For those of you who would like to reduce your personal foot print even more…

The average American throws away 68 lbs of clothing every year, yet 99% of used clothing is recyclable. It takes 700 gallons of water to produce one cotton t-shirt, the same amount of water the average person uses per day including household uses like dish washing and laundry. A whole day’s worth of water, for one t-shirt.  We all have some clothing items that should never see the light of day again for various reasons, whether we accept to believe it or not, but there will always be some thrift store shopper who can rock any retro fashion mistakes. Reuse is one thing, but smarter purchasing is another. So next time you need feel the need to go shopping for clothes that aren’t covered by Patagonia’s catalogue, consider a brand that is committed to sustainable materials and practices:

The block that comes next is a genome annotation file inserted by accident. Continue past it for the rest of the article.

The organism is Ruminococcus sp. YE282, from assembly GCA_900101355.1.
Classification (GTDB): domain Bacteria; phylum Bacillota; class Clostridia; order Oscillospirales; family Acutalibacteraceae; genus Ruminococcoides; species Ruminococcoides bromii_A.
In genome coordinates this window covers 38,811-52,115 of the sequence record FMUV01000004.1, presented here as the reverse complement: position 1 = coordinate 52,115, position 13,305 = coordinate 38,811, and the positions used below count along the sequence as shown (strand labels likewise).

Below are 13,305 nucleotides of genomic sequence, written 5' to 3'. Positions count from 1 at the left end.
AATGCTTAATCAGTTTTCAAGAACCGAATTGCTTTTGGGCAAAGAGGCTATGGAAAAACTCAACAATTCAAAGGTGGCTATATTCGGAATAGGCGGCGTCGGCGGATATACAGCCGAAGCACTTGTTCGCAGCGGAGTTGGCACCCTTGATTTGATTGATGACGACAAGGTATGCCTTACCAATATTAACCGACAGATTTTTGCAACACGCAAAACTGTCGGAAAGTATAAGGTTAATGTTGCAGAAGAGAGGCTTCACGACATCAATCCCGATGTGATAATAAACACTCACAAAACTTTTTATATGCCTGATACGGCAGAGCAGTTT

7 Sustainable Apparel Brands

Image Courtesy of Victor Athletics


An interesting article on how place-making, and establishing community pride and connections, is as important, if not more so, to resiliency as robust energy infrastructure and disaster-planning.

“Thriving places have a direct impact on our ability to address major societal challenges.”

photo courtesy of  Project for Public Spaces

photo courtesy of Project for Public Spaces